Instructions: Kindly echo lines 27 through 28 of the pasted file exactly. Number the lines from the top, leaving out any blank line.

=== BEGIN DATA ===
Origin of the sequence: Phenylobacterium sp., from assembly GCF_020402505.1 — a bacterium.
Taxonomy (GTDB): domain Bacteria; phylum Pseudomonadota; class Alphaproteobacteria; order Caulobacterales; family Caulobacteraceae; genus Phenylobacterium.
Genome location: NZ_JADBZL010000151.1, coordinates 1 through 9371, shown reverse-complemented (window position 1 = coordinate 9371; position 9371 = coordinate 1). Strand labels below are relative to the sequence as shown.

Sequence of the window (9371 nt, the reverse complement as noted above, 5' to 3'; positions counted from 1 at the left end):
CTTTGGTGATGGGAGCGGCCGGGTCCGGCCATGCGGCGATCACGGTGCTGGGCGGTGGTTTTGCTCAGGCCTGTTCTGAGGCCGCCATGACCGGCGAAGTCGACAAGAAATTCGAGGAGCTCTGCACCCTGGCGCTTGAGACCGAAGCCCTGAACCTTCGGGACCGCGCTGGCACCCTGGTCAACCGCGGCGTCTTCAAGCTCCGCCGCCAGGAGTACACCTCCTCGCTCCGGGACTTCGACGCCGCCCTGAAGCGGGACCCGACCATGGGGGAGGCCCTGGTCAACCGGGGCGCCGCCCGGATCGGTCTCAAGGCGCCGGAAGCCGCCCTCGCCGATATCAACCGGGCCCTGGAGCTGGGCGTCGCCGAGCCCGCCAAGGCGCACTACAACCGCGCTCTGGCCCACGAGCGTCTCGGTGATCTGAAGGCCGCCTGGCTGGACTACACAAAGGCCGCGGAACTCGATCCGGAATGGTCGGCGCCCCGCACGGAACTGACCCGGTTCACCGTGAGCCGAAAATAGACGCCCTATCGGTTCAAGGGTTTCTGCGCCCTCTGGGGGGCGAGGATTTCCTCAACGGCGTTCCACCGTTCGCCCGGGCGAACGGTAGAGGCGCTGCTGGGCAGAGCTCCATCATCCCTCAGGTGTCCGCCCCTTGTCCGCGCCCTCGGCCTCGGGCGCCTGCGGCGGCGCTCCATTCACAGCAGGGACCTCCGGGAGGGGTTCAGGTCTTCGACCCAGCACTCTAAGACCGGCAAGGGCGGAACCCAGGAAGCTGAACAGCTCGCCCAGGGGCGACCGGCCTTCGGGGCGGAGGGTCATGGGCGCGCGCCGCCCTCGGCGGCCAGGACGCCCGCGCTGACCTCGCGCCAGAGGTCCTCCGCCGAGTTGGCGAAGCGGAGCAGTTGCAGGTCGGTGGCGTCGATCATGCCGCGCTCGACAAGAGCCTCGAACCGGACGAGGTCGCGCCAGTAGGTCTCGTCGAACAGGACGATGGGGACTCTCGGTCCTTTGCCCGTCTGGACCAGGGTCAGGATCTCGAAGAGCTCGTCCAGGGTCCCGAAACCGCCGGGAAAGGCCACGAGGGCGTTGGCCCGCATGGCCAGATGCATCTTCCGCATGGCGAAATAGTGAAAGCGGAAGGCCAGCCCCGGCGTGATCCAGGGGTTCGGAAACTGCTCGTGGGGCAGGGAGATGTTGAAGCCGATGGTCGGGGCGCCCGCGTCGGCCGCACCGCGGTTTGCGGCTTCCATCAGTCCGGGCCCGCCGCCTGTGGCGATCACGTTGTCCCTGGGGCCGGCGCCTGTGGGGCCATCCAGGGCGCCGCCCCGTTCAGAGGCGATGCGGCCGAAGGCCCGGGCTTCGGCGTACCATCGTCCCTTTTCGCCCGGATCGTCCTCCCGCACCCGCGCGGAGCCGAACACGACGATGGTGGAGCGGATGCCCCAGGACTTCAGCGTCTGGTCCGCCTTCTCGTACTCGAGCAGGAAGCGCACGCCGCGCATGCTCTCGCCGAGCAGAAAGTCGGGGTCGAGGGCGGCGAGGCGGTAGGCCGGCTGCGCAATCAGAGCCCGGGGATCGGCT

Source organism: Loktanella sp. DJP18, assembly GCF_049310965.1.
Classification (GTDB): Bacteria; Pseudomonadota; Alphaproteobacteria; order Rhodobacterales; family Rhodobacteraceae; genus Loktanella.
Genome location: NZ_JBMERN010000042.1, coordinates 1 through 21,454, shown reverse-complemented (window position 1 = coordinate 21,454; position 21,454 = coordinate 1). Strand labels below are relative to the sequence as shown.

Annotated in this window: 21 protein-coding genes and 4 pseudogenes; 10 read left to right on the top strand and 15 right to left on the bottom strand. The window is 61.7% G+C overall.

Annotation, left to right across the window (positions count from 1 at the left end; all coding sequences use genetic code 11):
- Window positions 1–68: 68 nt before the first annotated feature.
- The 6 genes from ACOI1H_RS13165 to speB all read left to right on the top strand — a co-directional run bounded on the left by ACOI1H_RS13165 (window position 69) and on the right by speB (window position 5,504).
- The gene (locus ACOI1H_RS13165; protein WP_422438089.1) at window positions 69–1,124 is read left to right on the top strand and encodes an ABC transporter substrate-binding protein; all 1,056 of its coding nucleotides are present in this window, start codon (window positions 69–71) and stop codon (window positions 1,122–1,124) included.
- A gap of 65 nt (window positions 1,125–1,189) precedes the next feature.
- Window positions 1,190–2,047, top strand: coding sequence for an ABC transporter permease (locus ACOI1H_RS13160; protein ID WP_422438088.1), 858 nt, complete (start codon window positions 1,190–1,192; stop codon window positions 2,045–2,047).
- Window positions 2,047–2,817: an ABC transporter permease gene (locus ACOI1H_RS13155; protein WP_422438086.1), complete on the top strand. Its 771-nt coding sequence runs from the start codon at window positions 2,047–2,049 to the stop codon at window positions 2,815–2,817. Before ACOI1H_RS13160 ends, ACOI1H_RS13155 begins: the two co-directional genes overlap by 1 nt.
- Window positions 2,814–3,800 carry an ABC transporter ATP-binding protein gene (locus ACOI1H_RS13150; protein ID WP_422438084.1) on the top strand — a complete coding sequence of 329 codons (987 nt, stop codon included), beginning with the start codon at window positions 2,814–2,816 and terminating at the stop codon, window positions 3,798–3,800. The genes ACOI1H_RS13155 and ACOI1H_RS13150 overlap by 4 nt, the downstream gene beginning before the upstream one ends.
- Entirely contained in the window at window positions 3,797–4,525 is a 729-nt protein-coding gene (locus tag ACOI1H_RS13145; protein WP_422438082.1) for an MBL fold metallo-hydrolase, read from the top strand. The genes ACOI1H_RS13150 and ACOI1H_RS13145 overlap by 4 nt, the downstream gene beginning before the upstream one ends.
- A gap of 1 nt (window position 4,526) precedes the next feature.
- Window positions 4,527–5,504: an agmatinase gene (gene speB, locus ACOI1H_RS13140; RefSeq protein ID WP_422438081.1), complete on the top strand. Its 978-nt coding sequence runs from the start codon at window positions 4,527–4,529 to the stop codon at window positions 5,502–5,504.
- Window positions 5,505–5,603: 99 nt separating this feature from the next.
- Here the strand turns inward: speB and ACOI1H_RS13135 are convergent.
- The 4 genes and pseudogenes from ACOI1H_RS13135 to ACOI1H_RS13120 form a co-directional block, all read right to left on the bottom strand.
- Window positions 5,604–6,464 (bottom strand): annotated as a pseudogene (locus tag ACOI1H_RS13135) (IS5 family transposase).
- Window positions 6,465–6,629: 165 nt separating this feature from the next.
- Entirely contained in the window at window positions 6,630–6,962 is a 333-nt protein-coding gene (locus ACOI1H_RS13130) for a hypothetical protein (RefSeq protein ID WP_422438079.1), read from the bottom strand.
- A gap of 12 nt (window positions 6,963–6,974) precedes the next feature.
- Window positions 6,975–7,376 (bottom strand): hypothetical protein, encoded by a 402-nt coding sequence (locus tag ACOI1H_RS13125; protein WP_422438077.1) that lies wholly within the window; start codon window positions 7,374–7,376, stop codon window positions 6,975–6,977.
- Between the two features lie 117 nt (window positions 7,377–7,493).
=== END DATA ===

- A gap of 12 nt (window positions 6,963–6,974) precedes the next feature.
- Window positions 6,975–7,376 (bottom strand): hypothetical protein, encoded by a 402-nt coding sequence (locus tag ACOI1H_RS13125; protein WP_422438077.1) that lies wholly within the window; start codon window positions 7,374–7,376, stop codon window positions 6,975–6,977.